The bad qualities of course would be brought out in Jud Suss, the Reich film (directed by Harlan). Starring Ferdinand Marian Harlan's Jud Suss was not so much a heonist as a monster who turned everything into his pleasure, ultimately including even the German maiden (played by Harlan's real life wife Kristina Soderbaum) put in the film specifically to inflame anti semitic prejudices against comingling between Jews and non Jews. Not surprisingly some 20 million people in the occupied Reich saw Jud Suss.
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The story of Veit Harlan shares some frontiers with other highly driven, young men who actively participated in the fortunes of Nazi Germany, men such as Albert Speer and Wernherr von Braun. Indeed, several historians have argued persuasively that the "driving engines", the "executors" of the Third Reich were a group of men (like Harlan) from the generation born in roughly the first decade of the 20th century. There is some truth in this. It would have been interesting to place Harlan's life in this broader historical context partly because this addresses the compelling question of how people who were not rabid Nazis and were ostensibly "normal" politically could become willing participants in the regime.

But this is not the conventional documentary about a high-profile figure in Nazi Germany. Indeed, this documentary is only indirectly about Veit Harlan. Really, it is much more about how Harlan's children, grandchildren, and niece (Stanley Kubrick's wife) have come to terms with his active participation in and contributions to the Third Reich. I will admit that at first I was somewhat disappointed about this focus, but by the time the documentary ended, I had found it a captivating and provocative story. The story of the son Thomas Harlan is particularly fascinating and inspiring, and his comments during the documentary are without question the most compelling, the most insightful, but also the most profoundly MULTIFACETED. There is a tension in this story, for his half siblings, though renouncing Veit Harlan's work, clearly condemn Thomas for filial disloyalty to the father.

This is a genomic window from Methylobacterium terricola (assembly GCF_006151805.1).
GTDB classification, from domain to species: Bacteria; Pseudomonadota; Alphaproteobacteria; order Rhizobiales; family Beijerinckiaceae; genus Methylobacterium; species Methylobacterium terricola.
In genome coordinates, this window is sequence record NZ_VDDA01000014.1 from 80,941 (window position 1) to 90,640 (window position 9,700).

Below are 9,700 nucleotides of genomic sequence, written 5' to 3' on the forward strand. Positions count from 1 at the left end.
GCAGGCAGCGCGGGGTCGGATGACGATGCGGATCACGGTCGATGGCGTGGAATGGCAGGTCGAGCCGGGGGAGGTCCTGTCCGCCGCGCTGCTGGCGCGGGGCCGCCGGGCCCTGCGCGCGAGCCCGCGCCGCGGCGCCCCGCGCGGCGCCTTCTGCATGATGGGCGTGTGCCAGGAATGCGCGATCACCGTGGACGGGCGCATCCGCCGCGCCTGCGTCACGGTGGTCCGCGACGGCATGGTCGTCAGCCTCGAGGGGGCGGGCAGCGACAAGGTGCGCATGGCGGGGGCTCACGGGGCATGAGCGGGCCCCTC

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Format: DVD
This is a very long and intimate documentary interspersed with present day interviews in subtitled German. It traces the career of a a talented man who directed an infamous and incendiary propaganda film at the behest of his national socialist masters.

The essestial conflict embedded in this bioppic is that Harlan never once acknowedeged any moral culpabilty--insisting to the end that his film was produced under duress. The impact of this disavowal on his modern day descendants is subsqeuently dealt with in detail.

Although I gave this film a 5-Star rating, I did so with the caveat that it will not likely appeal to a mainstream audience. Only those with some interest in --or knowledge of--the period will be receptive. As as added thought, it would be have useful to have the propragnanda film itelf included as a extra in this DVD. But alas, that was not the case.
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Fascinating documentary. Great idea if Kubrick had filmed his idea how movies were decided upon step by step in Goebbels regime. Especially moving the thoughts of Harlan's granddaughter, Ms. Jacoby. A friend was close to another Nazi era film person, Marianne Hoppe. Interesting the similiarities in the thoughts of Harlan and Hoppe, and the reactions of family over the years.
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A powerful account of the post war views of Nazi artists, more interesting are the excuses and the rationalization of the children, on the one hand condemning the movie but on the other justifying their father. This movie serves as a wonderful teaching tool not only about Nazi cinema but also the reaction of post war Germans.